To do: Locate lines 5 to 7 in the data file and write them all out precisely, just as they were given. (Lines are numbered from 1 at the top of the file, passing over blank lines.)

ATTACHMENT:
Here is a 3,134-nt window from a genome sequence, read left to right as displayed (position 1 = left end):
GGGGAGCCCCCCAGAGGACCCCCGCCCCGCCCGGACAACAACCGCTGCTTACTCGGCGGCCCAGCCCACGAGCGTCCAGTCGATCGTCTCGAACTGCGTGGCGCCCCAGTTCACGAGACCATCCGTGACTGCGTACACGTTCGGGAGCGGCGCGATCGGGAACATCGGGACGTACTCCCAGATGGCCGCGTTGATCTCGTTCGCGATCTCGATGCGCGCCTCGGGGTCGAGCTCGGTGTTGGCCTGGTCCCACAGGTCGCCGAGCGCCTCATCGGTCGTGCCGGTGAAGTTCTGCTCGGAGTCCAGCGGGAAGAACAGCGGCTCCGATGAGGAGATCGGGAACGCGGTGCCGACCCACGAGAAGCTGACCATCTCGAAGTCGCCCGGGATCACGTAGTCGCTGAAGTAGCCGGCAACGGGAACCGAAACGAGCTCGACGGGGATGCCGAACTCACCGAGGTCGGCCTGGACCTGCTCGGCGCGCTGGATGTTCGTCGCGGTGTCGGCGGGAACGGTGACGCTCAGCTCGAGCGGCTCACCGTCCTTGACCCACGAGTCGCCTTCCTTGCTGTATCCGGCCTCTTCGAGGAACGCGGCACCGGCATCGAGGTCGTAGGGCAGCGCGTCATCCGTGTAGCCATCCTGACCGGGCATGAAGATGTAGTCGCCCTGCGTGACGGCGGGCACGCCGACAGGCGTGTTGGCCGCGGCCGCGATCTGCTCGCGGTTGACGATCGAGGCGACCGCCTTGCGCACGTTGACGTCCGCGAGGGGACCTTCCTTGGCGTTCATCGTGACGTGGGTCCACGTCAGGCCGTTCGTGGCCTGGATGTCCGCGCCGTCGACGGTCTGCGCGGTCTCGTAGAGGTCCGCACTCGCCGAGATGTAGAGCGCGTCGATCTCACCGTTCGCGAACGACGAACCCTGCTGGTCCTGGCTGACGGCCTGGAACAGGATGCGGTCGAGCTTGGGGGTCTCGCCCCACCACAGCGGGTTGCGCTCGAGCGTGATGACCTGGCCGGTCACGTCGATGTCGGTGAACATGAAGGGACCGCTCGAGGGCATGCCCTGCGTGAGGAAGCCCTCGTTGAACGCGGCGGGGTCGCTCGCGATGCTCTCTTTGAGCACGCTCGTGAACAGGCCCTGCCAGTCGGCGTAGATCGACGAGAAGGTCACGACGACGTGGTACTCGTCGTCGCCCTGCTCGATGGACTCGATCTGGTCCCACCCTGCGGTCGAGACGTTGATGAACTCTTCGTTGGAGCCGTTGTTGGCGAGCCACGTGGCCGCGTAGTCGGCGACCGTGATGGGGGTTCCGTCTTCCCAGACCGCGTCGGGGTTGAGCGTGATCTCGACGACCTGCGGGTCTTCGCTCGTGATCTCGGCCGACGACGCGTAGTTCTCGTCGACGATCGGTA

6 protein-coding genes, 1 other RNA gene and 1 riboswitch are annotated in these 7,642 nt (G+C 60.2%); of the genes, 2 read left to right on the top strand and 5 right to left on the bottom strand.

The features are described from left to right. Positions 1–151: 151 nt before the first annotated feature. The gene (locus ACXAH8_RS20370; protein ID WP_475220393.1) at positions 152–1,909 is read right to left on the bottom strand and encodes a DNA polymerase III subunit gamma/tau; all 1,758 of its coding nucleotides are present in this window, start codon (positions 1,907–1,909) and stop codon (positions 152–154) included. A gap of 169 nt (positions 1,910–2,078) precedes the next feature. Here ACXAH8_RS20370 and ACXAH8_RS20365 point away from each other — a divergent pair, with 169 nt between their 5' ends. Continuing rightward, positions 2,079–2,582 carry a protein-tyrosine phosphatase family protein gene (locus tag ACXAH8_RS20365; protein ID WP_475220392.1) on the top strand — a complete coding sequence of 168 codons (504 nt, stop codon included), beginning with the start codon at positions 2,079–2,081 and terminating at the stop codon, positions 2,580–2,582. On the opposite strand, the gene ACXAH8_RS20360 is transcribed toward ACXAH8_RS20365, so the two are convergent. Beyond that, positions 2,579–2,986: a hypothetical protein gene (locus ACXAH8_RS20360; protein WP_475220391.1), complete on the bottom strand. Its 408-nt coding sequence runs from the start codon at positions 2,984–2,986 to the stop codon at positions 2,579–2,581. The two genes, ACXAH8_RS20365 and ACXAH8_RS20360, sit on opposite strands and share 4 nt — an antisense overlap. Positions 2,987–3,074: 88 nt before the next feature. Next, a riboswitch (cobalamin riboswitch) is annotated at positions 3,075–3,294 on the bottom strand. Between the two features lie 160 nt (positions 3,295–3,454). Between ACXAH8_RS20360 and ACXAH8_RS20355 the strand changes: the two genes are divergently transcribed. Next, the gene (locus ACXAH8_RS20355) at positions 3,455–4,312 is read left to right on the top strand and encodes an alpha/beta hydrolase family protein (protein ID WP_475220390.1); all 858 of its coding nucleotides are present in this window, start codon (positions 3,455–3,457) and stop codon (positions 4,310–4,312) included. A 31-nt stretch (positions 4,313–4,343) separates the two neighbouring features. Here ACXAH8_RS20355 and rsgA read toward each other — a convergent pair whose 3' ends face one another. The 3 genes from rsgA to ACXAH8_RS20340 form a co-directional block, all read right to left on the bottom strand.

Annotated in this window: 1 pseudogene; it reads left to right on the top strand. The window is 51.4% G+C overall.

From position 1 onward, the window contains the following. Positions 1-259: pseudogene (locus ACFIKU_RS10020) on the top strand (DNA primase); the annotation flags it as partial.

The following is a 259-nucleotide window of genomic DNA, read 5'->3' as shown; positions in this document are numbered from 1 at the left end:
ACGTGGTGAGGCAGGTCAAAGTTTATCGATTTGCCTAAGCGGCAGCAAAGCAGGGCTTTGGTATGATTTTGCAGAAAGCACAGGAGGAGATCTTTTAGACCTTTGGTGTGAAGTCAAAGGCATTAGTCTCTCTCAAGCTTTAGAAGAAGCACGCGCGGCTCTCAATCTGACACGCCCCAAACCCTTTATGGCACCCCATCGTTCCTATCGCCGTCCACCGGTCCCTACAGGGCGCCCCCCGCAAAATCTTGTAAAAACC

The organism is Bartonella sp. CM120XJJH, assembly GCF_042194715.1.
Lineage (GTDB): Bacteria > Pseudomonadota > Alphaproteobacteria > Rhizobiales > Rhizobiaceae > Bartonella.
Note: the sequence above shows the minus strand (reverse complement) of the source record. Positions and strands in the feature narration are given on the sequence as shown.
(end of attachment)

Annotated in this window: 1 pseudogene; it reads left to right on the top strand. The window is 51.4% G+C overall.

From position 1 onward, the window contains the following. Positions 1-259: pseudogene (locus ACFIKU_RS10020) on the top strand (DNA primase); the annotation flags it as partial.

The following is a 259-nucleotide window of genomic DNA, read 5'->3' as shown; positions in this document are numbered from 1 at the left end: